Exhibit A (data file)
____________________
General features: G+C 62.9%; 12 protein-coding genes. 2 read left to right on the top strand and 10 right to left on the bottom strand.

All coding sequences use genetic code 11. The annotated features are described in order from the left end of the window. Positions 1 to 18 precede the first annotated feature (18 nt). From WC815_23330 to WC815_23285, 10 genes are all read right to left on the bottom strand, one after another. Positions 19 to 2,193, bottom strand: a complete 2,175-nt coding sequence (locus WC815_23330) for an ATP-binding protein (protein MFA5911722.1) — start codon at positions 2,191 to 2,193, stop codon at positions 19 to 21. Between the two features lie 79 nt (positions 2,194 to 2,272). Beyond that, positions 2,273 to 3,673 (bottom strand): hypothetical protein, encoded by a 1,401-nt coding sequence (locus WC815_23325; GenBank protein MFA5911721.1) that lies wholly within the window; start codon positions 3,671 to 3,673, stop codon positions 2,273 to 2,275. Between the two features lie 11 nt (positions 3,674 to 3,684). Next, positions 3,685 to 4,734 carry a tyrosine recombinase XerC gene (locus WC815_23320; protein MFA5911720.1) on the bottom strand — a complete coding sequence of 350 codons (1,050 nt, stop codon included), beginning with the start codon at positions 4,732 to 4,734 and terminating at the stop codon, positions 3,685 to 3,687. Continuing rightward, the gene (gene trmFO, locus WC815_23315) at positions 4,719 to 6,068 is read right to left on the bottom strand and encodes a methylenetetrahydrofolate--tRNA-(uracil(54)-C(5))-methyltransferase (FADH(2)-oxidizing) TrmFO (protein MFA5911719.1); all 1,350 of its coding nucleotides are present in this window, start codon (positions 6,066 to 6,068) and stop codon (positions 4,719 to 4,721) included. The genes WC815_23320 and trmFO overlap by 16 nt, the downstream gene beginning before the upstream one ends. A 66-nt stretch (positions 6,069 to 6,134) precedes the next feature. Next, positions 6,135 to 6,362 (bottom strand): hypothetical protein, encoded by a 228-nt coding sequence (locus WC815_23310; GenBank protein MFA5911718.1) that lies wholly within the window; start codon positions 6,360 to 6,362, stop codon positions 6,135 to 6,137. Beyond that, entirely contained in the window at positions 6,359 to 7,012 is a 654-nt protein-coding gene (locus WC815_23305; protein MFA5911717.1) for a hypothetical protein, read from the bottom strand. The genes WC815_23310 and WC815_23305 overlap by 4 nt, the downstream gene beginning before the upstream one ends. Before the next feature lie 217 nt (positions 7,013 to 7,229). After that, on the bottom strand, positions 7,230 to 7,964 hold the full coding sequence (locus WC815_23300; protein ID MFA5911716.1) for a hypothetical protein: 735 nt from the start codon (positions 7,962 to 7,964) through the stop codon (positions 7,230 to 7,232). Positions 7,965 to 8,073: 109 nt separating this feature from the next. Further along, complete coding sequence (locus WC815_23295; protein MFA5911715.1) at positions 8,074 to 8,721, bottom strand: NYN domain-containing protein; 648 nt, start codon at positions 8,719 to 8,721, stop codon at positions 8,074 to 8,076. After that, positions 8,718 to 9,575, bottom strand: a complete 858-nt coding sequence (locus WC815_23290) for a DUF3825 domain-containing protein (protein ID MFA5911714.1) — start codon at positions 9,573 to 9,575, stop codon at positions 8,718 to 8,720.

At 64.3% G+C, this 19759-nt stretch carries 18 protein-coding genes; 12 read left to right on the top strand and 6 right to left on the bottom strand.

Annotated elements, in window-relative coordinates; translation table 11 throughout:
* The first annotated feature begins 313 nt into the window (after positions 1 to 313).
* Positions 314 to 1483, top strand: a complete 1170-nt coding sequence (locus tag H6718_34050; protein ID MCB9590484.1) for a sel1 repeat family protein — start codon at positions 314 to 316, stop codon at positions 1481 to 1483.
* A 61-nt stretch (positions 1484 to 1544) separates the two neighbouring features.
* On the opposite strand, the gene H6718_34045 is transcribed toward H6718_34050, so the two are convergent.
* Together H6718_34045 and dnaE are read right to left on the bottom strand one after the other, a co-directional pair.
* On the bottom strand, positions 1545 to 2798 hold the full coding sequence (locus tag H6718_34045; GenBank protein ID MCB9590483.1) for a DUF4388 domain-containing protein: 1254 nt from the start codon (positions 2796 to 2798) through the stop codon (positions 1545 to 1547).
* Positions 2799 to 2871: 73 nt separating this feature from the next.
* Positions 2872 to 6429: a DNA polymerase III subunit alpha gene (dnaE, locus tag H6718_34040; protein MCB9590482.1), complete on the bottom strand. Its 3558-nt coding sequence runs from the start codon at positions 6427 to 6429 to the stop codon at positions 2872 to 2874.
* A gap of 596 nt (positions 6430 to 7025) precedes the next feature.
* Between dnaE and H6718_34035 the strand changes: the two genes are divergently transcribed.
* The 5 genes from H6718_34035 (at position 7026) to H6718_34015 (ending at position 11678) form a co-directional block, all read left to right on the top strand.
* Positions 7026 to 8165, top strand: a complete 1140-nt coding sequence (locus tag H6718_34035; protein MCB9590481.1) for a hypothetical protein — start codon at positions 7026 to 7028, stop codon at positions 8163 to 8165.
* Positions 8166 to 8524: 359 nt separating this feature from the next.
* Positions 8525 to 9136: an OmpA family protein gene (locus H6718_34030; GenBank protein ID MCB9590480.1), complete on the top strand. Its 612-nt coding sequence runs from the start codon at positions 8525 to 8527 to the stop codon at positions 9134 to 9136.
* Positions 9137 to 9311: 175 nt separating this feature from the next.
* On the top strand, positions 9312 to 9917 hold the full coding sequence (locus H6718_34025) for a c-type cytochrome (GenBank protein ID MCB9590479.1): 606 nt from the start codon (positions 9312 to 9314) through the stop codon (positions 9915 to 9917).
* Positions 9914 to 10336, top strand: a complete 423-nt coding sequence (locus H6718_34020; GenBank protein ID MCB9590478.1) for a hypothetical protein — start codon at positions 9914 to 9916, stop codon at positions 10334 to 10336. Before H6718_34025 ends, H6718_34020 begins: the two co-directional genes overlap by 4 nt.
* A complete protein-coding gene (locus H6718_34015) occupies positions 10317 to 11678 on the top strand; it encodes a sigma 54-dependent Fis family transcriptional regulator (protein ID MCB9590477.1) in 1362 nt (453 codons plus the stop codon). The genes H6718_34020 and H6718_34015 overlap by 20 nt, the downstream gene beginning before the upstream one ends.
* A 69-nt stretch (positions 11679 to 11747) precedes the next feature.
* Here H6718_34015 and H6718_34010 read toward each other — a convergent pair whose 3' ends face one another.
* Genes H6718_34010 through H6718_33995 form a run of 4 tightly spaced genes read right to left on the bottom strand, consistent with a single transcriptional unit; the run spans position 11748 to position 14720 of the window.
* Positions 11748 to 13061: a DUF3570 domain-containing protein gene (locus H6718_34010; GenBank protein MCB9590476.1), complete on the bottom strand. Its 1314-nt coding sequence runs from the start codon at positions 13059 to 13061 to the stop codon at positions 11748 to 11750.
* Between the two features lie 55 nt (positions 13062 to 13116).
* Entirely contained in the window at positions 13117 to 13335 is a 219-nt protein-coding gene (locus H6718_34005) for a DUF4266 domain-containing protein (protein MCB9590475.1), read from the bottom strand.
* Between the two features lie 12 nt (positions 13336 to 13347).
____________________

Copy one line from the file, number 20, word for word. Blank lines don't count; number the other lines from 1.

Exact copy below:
* On the top strand, positions 9312 to 9917 hold the full coding sequence (locus H6718_34025) for a c-type cytochrome (GenBank protein ID MCB9590479.1): 606 nt from the start codon (positions 9312 to 9314) through the stop codon (positions 9915 to 9917).